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Eric Mlyn to step down after 12 years at the helm of DukeEngage

Eric Mlyn, the leader of DukeEngage for more than a decade, has stepped down. In this 2013 photo, he was addressing Academic Council about the program.
Eric Mlyn, the leader of DukeEngage for more than a decade, has stepped down. In this 2013 photo, he was addressing Academic Council about the program.

After leading the DukeEngage program for 12 years, Eric Mlyn will step down June 30 as the Peter Lange executive director of the program and assistant vice provost for civic engagement. 

In a news release, Mlyn said it has been an honor for him to lead the organization.

“It takes a truly great university to build a program like DukeEngage, with expertise and support from all parts of Duke,” he said in the releaase. “We have benefited from the excellence and collaboration that are hallmarks of Duke University.”

Mlyn, also a lecturer in the Sanford School of Public Policy, previously directed the Robertson Scholars Program, a joint merit-based undergraduate scholarship program at Duke University and the University of North Carolina at Chapel Hill.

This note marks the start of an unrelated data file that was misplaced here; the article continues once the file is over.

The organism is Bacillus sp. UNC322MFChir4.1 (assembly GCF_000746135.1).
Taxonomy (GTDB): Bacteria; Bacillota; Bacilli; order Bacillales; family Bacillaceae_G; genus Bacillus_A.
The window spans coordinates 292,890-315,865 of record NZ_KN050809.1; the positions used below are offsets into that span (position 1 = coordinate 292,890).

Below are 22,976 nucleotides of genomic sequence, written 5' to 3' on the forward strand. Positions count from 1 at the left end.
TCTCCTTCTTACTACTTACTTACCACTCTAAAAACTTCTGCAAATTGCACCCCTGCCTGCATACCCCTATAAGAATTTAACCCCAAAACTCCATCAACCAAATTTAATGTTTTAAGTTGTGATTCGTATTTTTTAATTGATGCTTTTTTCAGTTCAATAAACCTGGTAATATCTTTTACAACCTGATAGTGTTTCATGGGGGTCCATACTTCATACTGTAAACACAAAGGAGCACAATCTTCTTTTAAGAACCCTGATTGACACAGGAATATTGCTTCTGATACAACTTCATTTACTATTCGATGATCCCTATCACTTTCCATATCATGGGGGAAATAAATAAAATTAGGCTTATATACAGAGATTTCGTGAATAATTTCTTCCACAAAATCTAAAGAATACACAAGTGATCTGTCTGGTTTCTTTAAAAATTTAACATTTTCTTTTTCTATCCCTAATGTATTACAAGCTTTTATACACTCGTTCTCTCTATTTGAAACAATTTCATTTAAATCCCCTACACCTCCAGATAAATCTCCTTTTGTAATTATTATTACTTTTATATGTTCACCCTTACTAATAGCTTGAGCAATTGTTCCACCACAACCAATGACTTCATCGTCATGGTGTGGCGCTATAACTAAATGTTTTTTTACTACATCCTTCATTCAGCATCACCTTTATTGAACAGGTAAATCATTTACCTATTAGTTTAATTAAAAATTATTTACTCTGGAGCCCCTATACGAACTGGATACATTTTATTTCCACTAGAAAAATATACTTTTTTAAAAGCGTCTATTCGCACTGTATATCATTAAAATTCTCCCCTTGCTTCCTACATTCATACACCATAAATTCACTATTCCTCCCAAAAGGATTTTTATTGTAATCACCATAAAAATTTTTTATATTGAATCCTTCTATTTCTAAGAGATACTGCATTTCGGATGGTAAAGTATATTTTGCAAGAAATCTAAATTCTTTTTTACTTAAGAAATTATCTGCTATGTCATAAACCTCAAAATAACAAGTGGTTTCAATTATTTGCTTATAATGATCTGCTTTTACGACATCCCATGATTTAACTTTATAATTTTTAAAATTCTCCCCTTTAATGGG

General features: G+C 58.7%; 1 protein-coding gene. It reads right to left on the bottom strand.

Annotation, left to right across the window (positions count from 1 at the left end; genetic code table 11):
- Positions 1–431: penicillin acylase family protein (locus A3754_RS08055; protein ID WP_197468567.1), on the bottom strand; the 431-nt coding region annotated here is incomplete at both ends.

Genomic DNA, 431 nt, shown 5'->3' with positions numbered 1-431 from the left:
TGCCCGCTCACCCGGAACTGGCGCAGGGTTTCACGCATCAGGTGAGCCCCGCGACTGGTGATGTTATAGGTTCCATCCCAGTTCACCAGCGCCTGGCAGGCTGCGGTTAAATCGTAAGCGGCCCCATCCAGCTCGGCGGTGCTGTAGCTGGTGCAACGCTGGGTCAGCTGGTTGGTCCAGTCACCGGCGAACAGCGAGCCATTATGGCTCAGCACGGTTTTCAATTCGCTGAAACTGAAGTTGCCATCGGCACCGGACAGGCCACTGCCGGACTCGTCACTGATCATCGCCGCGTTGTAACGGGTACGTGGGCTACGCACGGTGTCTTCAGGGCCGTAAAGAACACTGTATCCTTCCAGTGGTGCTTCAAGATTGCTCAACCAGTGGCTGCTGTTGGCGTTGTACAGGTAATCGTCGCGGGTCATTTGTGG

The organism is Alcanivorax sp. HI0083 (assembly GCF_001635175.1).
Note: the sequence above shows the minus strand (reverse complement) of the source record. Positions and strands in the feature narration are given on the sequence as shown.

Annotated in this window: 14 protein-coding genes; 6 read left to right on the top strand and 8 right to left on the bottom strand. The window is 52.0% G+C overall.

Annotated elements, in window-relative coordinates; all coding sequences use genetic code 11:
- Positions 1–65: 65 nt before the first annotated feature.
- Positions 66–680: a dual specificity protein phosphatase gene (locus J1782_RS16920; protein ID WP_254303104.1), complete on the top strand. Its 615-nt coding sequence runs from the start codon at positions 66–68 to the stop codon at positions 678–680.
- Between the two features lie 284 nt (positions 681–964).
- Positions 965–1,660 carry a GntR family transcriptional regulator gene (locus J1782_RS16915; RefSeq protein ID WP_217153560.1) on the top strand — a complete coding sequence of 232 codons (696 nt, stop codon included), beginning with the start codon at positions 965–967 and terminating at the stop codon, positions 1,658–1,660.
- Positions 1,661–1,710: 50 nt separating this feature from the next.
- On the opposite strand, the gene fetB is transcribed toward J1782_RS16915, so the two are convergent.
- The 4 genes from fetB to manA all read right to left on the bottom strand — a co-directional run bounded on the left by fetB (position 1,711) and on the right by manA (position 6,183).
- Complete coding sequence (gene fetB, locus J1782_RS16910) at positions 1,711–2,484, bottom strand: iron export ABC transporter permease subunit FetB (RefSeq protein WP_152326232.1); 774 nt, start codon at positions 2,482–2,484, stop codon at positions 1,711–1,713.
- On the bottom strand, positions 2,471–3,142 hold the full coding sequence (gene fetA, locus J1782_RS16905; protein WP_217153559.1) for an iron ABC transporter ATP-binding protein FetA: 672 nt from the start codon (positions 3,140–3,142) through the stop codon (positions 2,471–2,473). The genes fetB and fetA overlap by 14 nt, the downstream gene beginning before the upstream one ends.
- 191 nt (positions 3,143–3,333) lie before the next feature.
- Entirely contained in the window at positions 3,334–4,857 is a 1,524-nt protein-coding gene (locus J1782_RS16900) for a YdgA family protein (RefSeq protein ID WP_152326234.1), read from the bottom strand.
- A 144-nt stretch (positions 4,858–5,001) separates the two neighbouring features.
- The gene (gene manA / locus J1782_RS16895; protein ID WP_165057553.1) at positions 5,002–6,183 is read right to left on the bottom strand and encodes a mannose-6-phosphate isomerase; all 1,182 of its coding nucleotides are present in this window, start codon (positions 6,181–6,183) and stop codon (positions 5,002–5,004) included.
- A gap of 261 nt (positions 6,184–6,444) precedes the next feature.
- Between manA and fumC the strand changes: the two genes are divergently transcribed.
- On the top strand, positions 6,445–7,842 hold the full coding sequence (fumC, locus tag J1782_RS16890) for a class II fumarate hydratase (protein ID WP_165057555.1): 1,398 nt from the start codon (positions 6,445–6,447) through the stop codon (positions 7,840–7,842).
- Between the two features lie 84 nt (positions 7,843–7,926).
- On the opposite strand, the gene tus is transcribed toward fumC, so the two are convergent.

In 2007, Duke launched the DukeEngage initiative, a fully funded summer civic engagement program that has sent Duke undergraduate students to 46 U.S. cities and 84 countries. Mlyn was appointed as the executive director the same year. The program was funded by two $15 million donations from the Duke Endowment and the Bill and Melinda Gates Foundation.

In the release, Provost Sally Kornbluth said Mlyn has made a significant contribution in making DukeEngage an integral part of the Duke undergraduate experience. 

“We owe much to Eric for his founding vision, energy and creativity which has enabled DukeEngage to have made such an impact on students and society,” she said in the release.  

When celebrating DukeEngage’s 10th anniversary in 2017, Mlyn said in an interview with The Chronicle that he hoped the entire Duke community would “celebrate and congratulate what we’ve built together and what has become a well-recognized, signature program of the University.”

Charlie Piot, professor of cultural anthropology African and African American Studies, will succeed Mlyn as DukeEngage director. 

Piot launched and leads DukeEngage-Togo, a program where students conduct service projects such as teaching computer classes in Western African countries including Togo, Nigeria and Benin. 

DukeEngage is undergoing another leadership transition as well—it will remain under the Office of Vice Provost for Undergraduate Education but will also become an affiliated program of the Kenan Institute for Ethics, whose director Suzanne Shanahan and associate director Ada Gregory will participate in leadership.

“I am thrilled that DukeEngage is becoming a program at the Kenan Institute for Ethics,” Shanahan said in the release. “As long-term program directors in Ireland and New York, Ada and I look forward to working with Professor Piot and the fabulous team at DukeEngage to lead the next chapter of this invaluable undergraduate experience.” 

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